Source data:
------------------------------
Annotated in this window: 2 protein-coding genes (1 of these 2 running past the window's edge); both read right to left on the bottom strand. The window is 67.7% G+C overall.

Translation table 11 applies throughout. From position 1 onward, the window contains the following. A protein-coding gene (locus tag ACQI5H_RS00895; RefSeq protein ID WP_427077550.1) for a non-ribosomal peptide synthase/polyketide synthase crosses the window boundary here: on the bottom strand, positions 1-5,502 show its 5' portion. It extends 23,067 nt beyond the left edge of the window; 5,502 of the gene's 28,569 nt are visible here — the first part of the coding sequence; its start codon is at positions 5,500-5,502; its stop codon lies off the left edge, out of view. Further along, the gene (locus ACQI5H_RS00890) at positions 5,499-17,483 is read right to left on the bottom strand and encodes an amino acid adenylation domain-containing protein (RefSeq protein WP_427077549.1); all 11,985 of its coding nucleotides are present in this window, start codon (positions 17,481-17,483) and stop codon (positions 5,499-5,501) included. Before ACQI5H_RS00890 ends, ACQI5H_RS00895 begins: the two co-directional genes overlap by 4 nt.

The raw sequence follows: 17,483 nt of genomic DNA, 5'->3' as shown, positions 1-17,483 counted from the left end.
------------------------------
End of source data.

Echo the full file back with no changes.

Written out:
Annotated in this window: 2 protein-coding genes (1 of these 2 running past the window's edge); both read right to left on the bottom strand. The window is 67.7% G+C overall.

Translation table 11 applies throughout. From position 1 onward, the window contains the following. A protein-coding gene (locus tag ACQI5H_RS00895; RefSeq protein ID WP_427077550.1) for a non-ribosomal peptide synthase/polyketide synthase crosses the window boundary here: on the bottom strand, positions 1-5,502 show its 5' portion. It extends 23,067 nt beyond the left edge of the window; 5,502 of the gene's 28,569 nt are visible here — the first part of the coding sequence; its start codon is at positions 5,500-5,502; its stop codon lies off the left edge, out of view. Further along, the gene (locus ACQI5H_RS00890) at positions 5,499-17,483 is read right to left on the bottom strand and encodes an amino acid adenylation domain-containing protein (RefSeq protein WP_427077549.1); all 11,985 of its coding nucleotides are present in this window, start codon (positions 17,481-17,483) and stop codon (positions 5,499-5,501) included. Before ACQI5H_RS00890 ends, ACQI5H_RS00895 begins: the two co-directional genes overlap by 4 nt.

The raw sequence follows: 17,483 nt of genomic DNA, 5'->3' as shown, positions 1-17,483 counted from the left end.